The new Trust Disclosure rules for IRD were passed under urgency and without robust consultation in December 2020. In Bill Patterson's view[i], "it seems to reflect a view of officials that trusts are somehow "bad" and are often misused." The Government did not increase the trust income tax rate from 33% when it introduced the top individual marginal tax rate of 39% on 1 April 2021, but IRD has been tasked to brief Government if they notice odd patterns of behaviour around the use of trusts.

For the 2021-2022 income year, trustees will be required to disclose financial accounting information, additional information about loans and related parties, distributions and settlements made during the year.

The format for disclosures has not been finalised yet. We expect the financial accounting information to be similar to the current IR10 return which is used for other entities, a compressed profit and loss statement and balance sheet report. But it could also include transfers to the trust from related persons.

For distributions, trustees will be expected to disclose name, IRD number and date of birth of beneficiaries, for capital distributions as well as revenue distributions. This could have wider tax consequences for non-resident beneficiaries who receive distributions which are taxable in their country or tax residency, as IR will be able to pass on details through tax information exchange agreements.

For settlements on the trust, trustees will be expected to disclose name, IRD number and date of birth of settlors and the amount and nature of the settlement. For the 2021-2022 year, IRD will be looking for details of settlors from prior years.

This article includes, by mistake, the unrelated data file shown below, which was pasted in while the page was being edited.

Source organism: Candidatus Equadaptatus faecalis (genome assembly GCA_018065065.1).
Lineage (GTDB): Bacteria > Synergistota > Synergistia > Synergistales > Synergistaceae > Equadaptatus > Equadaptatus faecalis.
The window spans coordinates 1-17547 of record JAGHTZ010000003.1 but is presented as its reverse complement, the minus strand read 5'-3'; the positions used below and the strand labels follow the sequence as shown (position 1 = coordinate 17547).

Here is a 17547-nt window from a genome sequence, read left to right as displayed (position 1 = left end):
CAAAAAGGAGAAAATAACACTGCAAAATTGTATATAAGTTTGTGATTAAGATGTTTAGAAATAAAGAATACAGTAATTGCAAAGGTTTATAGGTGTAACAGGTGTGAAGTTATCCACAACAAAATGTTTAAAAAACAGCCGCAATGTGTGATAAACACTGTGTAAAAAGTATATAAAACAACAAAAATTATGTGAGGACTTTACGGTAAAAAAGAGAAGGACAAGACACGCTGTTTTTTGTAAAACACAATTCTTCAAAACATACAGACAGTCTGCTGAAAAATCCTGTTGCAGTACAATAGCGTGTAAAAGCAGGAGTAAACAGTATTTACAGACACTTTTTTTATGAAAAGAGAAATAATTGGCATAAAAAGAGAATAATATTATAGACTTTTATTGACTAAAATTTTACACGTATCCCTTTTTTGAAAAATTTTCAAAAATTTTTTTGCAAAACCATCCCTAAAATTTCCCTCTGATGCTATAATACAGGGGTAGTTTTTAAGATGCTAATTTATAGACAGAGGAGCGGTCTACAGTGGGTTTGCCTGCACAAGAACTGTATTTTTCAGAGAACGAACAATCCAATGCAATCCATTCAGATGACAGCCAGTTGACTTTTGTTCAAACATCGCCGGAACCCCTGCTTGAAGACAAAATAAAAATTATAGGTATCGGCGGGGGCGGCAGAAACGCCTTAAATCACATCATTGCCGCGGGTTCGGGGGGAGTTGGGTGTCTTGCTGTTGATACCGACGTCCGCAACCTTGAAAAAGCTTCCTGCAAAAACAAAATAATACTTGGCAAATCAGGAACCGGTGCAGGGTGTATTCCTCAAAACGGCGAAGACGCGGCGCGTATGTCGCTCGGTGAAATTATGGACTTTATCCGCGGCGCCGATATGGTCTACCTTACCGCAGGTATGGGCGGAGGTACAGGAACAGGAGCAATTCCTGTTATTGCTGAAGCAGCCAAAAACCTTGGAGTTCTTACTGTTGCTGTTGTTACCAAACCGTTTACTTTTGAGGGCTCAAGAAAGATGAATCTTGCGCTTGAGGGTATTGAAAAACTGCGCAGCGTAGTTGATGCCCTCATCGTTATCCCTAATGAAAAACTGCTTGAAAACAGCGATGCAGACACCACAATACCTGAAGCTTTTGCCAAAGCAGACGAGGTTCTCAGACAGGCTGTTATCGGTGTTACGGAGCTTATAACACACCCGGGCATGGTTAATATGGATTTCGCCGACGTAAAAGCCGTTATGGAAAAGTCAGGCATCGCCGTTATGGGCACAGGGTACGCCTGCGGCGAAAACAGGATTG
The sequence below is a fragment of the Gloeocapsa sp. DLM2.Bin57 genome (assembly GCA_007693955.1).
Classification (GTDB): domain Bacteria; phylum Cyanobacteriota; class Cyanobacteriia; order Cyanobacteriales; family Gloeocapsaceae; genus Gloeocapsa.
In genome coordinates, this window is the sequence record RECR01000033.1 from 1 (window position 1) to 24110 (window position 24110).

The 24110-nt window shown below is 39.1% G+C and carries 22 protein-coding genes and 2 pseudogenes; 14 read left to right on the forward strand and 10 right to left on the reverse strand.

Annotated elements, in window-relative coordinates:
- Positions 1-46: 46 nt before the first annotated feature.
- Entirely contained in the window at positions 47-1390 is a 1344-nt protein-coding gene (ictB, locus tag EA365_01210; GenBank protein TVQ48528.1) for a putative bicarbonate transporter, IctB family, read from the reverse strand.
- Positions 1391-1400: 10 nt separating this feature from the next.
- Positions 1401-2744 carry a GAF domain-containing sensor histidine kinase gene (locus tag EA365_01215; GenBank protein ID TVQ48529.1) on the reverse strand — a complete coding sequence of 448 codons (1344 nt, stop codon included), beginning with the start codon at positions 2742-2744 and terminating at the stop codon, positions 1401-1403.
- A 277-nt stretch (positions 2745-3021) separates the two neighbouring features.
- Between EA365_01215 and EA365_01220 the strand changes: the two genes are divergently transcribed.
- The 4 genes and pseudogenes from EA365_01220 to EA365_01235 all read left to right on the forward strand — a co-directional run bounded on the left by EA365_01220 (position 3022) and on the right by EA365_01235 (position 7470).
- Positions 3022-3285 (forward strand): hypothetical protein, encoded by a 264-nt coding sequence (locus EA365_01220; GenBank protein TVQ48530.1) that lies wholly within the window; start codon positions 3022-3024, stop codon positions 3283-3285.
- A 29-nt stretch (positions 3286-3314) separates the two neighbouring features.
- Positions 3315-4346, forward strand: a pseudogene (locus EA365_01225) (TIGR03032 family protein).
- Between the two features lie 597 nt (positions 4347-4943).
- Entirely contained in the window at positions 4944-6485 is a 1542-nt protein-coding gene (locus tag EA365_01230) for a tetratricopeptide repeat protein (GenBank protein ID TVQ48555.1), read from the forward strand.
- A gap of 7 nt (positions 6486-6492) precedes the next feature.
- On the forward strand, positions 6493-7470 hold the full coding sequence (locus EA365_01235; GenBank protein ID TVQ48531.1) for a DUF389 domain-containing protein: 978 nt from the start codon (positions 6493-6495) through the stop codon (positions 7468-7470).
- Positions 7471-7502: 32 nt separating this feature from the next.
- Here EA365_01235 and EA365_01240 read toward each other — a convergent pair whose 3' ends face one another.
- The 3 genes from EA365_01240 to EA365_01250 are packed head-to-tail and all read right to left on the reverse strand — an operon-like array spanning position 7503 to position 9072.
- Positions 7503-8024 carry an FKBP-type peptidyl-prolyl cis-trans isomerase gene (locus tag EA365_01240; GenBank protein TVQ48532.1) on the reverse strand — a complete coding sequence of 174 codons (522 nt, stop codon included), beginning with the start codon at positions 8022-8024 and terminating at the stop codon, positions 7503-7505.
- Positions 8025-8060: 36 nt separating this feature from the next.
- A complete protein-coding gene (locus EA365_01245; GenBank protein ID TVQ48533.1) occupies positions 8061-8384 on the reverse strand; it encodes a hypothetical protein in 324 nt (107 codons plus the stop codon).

How are you maintaining your records?

At JDW, we have a document portal in the cloud which holds trust information. Other trustees, keep their information in a shared folder in Google Drive, Dropbox or Sharepoint. If you are using a cloud storage folder, you need to be able to manage security, to give trustees full access, but beneficiaries only get access to files that trustees have allowed them to see. Other trustees keep only paper copies of documents, which helps with controlling who sees the information, but this can make it difficult for sharing across multiple people.

Who to ask for guidance?

Talk with your fellow trustees and your trust's lawyer for dealing with requests for information from beneficiaries. If you can't come to a clear decision, you can apply to the court for a ruling.

Discuss the IRD disclosure requirements with your accountant, and be prepared for them to ask you for more detailed information in next year's tax return questionnaire.

 

The Trustees Act 2019 and Taxation (Income Tax Rate and Other Amendments) Act 2020 have opened the window on trusts, making it easier for beneficiaries and IRD to see what is going on inside trusts. This can place a larger administrative burden on trustees, but it will also encourage them to look after trust property in their beneficiaries' best interests.

We don't yet know what IRD plans to use all this additional trust information for, but given the wide scope of the disclosures, we can imagine that it may lead to different ways of taxing trust distributions and data matching for related parties. Watch this space.

-          Serena Irving

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Serena Irving is a director in JDW Chartered Accountants Limited, Ellerslie, Auckland. JDW is a professional team of qualified accountants, auditors, business consultants, tax advisors, trust and business valuation specialists.